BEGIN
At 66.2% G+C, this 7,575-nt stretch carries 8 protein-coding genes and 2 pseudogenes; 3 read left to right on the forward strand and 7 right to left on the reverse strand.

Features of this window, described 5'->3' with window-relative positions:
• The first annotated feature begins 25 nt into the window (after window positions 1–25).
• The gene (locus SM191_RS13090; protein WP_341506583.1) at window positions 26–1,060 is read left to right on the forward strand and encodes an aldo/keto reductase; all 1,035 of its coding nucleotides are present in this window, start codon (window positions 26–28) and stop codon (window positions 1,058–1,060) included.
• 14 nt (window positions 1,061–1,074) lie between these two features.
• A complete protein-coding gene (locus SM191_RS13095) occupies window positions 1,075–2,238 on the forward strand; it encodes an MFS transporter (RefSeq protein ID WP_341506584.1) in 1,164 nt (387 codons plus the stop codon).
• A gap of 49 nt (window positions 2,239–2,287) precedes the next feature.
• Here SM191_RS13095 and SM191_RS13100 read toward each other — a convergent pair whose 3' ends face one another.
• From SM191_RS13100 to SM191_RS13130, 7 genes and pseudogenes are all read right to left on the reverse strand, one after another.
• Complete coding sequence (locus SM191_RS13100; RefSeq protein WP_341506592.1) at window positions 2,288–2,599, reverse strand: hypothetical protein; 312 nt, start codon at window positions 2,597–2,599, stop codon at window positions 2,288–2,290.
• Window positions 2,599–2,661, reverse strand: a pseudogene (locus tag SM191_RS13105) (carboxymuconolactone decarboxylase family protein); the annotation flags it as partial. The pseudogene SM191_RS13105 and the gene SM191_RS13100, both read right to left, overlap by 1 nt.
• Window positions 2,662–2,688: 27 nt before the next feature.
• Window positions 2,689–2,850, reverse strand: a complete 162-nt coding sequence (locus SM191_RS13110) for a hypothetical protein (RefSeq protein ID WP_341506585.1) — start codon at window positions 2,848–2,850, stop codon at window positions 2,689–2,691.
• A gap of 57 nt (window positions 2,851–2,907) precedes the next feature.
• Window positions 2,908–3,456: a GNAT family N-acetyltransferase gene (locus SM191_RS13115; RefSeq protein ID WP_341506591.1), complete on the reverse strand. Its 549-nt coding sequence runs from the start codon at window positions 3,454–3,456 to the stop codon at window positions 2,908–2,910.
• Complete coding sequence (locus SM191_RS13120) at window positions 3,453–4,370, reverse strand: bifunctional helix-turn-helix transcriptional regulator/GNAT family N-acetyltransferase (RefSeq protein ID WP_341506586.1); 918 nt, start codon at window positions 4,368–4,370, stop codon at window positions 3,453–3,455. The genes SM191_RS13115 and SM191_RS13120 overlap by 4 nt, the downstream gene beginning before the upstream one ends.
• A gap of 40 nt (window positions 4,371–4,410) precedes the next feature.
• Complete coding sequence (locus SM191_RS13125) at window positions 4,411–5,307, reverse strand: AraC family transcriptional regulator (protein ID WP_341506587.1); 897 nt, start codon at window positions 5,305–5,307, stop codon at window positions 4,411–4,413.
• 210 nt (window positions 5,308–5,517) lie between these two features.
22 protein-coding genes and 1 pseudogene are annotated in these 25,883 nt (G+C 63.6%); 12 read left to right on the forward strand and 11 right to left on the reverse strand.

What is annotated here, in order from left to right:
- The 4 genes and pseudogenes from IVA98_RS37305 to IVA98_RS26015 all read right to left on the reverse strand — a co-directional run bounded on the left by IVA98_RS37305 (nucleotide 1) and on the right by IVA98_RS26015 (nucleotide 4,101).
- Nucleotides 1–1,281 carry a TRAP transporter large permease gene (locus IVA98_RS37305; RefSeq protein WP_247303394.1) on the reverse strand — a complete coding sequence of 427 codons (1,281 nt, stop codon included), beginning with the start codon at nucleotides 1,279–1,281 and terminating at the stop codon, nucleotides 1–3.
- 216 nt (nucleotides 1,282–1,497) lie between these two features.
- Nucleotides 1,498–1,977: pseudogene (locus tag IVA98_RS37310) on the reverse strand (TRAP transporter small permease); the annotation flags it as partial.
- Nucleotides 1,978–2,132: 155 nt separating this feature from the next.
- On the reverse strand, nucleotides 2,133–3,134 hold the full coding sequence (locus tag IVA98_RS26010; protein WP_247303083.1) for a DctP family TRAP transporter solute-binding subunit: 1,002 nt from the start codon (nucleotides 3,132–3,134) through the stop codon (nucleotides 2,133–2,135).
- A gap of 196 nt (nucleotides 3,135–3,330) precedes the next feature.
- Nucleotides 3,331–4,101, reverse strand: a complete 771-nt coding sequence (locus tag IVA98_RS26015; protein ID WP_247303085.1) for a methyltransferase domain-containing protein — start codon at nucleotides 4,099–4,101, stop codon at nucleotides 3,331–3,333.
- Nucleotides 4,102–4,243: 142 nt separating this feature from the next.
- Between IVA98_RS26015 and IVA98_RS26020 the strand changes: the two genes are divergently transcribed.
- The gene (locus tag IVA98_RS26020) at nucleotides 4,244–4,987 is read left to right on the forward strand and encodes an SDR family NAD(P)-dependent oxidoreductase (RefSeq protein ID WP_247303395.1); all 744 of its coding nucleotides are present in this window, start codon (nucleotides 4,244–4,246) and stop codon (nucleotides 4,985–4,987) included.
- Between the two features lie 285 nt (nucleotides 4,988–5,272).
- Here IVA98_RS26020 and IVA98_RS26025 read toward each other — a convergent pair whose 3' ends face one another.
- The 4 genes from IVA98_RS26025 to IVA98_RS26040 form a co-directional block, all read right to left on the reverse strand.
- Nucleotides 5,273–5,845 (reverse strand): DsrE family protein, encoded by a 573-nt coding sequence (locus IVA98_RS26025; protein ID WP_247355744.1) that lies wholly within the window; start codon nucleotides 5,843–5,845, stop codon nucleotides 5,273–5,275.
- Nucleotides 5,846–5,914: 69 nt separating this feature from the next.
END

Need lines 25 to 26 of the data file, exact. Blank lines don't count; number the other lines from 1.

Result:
- Nucleotides 1,498–1,977: pseudogene (locus tag IVA98_RS37310) on the reverse strand (TRAP transporter small permease); the annotation flags it as partial.
- Nucleotides 1,978–2,132: 155 nt separating this feature from the next.